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Battery life is good, although not exceptional. The W200 is powered by a surprisingly heavy 940mAh Li-ion battery for which Sony claims 300 shots on a full charge. I shot about 120 frames during testing and the charge indicator was reading two out of four bars, so that’s probably accurate enough. As for card capacity, the W200’s 12MP JPEG files average about 3.4MB, which is smaller than I’d have expected, and a 1GB Memory Stick Pro Duo card should be enough for about 300 shots, but the camera seems to think it can only fit about 200.
Of course the crucial issue here is image quality, because if the W200 isn’t significantly better than a similar 10-megapixel camera, then is it really worth paying extra just for the sake of having that number 12 on the front? If you take a look at the accompanying sample images, you’ll see that indeed the W200 is capable of outstanding image quality. A proportion of that is, of course, due to the superior Carl Zeiss lens, but there’s no denying that the combination of the 12.1MP SuperHAD sensor and Sony Bionz image processor is capable of recording an extremely high level of detail. However comparing the results directly with a camera such as the excellent Pentax Optio A30, it’s pretty clear that the larger sensor offers no decisive advantage in this area.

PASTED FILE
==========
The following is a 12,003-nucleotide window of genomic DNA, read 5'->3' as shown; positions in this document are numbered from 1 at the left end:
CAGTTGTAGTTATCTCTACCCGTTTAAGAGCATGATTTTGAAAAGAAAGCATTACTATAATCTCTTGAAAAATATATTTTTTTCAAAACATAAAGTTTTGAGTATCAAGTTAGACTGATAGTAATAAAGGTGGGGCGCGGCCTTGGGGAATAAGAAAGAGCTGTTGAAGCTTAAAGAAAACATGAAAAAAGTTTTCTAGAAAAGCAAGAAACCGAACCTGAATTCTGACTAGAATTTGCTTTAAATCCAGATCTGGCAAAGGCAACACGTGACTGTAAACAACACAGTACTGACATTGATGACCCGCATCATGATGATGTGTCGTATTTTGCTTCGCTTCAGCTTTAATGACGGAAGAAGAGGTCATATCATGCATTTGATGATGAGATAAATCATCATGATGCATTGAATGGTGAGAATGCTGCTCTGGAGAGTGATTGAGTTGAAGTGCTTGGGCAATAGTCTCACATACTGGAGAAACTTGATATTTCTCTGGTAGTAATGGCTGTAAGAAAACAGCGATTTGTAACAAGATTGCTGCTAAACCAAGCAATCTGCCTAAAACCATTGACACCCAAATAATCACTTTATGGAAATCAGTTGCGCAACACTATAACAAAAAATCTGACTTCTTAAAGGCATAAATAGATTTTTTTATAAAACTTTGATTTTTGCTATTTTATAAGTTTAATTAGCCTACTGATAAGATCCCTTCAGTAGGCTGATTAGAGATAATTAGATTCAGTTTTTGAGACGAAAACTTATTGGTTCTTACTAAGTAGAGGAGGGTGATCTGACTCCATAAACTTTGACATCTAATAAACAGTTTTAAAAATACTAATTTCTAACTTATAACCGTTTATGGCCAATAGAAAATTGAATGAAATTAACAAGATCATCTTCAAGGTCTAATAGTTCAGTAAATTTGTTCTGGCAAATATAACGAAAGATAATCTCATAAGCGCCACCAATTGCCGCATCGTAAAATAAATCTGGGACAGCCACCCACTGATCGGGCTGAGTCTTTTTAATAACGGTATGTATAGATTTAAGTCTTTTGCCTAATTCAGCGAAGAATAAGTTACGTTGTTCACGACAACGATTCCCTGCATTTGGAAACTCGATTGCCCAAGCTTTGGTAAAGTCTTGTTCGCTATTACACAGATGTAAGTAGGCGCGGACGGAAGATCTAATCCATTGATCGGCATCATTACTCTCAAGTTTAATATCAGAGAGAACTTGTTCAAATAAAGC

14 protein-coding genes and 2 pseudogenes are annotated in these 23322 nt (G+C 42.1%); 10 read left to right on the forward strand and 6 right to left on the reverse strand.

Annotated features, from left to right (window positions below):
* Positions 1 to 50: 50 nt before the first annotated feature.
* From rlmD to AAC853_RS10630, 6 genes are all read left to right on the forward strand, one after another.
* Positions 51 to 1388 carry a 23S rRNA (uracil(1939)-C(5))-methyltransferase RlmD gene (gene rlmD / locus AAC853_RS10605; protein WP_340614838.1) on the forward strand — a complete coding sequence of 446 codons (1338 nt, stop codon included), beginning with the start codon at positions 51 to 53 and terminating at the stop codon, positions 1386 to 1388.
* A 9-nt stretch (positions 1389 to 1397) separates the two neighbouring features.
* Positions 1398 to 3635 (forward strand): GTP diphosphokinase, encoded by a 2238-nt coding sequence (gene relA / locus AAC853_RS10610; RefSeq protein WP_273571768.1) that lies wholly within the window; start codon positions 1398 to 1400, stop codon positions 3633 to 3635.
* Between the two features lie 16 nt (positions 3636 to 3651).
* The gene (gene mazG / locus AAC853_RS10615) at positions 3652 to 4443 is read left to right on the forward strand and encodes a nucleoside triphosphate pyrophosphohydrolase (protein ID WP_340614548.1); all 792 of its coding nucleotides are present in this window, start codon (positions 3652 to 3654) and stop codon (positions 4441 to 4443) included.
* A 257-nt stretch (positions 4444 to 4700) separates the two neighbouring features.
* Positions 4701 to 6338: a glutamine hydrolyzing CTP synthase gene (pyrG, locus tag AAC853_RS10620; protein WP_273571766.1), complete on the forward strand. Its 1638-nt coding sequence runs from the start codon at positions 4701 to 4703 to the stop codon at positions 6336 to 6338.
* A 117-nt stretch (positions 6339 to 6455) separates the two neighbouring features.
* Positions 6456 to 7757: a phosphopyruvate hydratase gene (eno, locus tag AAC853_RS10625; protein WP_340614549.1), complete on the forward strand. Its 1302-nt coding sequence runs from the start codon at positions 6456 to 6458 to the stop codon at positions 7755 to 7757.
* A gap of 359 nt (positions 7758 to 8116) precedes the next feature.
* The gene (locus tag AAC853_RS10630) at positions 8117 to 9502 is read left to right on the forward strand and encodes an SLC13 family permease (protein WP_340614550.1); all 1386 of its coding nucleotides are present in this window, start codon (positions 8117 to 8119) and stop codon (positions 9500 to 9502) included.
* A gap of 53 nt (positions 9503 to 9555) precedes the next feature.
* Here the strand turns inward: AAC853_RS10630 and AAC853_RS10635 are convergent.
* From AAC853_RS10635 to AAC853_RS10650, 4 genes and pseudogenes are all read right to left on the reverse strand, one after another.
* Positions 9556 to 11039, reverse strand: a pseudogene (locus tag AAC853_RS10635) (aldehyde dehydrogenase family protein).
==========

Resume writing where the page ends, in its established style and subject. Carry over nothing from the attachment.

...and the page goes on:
In other areas, including exposure and colour rendition the camera performs extremely well, and the lens produces exceptional clarity from edge to edge. If dynamic range is reduced by the smaller photocells, then the effect is minimal. Yes, it did clip highlights on some shots, but shadow detail was generally good. Unfortunately the other affect of shrinking photocells – increased image noise – is more of a problem, with very visible noise from 400 ISO, and the selling-point maximum settings of 1600 and 3200 ISO being particularly bad, with uneven colour reproduction and a loss of the 12MP sensor’s raison d’etre, fine detail.
There’s no question that the Sony Cyber-shot DSC-W200 is a very good camera, capable of producing very high quality images, and with exceptional performance, especially in low light conditions. Build quality is superb, and the optional manual exposure and focusing options are a bonus for experienced users. However the 12.1-megapixel sensor offers no real advantage over a 10-megapixel sensor, and may in fact have a negative impact on image quality at high ISO settings. As such there are better cameras that cost less money.
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